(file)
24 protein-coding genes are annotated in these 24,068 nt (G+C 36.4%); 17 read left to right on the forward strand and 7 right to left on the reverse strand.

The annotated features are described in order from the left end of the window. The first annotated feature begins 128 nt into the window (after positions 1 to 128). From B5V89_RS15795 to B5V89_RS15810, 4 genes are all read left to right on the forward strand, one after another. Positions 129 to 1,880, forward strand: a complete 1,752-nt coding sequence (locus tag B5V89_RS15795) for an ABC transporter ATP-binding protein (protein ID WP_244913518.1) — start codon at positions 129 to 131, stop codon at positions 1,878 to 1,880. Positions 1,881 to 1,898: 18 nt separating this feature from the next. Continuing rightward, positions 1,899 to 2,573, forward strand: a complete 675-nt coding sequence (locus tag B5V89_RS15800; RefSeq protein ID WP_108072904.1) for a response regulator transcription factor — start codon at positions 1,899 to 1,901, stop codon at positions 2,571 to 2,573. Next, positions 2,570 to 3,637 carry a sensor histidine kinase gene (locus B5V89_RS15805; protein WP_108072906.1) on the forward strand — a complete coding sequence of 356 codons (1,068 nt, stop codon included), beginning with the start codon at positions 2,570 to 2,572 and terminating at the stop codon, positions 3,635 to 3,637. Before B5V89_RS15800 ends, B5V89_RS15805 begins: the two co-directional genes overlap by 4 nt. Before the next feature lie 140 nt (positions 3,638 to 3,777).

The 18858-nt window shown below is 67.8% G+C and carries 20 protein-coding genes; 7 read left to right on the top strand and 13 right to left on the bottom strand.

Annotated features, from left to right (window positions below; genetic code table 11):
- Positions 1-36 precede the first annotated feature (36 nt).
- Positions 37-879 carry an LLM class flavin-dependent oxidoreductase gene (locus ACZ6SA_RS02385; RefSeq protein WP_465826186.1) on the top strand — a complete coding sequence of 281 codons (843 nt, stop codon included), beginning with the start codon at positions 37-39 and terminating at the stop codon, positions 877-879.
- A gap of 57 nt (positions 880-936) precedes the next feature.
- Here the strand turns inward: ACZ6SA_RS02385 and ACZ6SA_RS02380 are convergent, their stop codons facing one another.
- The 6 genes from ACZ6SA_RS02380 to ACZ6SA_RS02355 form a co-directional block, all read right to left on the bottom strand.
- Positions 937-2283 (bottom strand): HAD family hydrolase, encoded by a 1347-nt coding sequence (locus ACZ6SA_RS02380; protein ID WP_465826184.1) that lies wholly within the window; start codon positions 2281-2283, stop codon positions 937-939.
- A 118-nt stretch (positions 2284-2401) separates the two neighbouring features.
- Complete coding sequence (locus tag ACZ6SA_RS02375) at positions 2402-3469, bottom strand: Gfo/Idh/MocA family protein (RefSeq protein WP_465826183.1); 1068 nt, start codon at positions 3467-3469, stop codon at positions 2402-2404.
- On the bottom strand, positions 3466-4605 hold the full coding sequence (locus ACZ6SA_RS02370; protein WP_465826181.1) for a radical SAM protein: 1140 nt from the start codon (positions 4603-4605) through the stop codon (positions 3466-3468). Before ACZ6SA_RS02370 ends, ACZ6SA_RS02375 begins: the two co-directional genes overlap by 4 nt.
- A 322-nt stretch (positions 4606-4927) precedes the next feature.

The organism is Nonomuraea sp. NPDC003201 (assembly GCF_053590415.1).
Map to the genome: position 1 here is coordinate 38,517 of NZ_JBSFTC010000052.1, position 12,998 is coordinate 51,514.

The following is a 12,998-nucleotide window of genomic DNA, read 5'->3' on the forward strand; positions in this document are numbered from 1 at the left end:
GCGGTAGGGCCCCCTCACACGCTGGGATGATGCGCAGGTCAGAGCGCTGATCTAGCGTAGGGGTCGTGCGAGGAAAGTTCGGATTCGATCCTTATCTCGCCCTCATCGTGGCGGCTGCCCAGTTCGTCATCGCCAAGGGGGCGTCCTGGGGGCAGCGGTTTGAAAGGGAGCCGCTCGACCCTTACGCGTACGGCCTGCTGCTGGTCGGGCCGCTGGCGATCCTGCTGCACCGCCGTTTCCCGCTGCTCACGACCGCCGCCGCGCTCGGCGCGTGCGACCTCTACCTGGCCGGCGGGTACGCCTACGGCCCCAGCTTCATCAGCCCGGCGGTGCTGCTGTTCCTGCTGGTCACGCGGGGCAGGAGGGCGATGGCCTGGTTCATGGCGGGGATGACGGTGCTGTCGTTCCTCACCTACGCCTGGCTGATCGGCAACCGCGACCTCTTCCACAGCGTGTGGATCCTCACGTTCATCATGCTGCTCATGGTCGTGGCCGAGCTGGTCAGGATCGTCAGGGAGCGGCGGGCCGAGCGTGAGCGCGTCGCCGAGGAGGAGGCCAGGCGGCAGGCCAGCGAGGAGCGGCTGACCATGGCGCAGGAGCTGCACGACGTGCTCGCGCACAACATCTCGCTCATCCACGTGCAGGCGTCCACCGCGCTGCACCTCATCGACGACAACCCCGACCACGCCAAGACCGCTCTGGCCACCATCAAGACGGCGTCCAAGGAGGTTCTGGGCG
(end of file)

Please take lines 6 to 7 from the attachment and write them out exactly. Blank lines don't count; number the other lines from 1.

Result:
- Positions 37-879 carry an LLM class flavin-dependent oxidoreductase gene (locus ACZ6SA_RS02385; RefSeq protein WP_465826186.1) on the top strand — a complete coding sequence of 281 codons (843 nt, stop codon included), beginning with the start codon at positions 37-39 and terminating at the stop codon, positions 877-879.
- A gap of 57 nt (positions 880-936) precedes the next feature.